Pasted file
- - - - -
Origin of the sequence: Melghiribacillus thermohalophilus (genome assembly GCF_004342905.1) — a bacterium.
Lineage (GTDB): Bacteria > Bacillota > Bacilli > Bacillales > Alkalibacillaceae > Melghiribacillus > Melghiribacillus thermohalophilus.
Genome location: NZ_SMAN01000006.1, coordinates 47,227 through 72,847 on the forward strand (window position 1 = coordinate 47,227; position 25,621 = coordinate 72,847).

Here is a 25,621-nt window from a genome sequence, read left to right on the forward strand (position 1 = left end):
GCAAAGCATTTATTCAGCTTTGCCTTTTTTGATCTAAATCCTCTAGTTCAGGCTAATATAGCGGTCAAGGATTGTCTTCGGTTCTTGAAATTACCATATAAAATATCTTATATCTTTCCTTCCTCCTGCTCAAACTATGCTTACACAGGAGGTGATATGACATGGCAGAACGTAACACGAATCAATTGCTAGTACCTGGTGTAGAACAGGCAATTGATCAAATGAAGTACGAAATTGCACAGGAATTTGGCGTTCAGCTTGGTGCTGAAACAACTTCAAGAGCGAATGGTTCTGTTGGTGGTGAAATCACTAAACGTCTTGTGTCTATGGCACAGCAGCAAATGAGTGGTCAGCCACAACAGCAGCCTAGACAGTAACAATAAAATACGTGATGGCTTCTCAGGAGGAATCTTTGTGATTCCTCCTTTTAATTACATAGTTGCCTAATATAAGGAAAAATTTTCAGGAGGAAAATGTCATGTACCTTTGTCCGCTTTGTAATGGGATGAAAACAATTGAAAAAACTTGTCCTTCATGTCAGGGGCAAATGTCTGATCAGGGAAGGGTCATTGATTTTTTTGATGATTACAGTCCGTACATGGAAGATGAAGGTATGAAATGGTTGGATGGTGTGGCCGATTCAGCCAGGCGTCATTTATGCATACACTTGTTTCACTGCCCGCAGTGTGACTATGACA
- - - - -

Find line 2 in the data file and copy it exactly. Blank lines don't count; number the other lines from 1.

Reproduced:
Lineage (GTDB): Bacteria > Bacillota > Bacilli > Bacillales > Alkalibacillaceae > Melghiribacillus > Melghiribacillus thermohalophilus.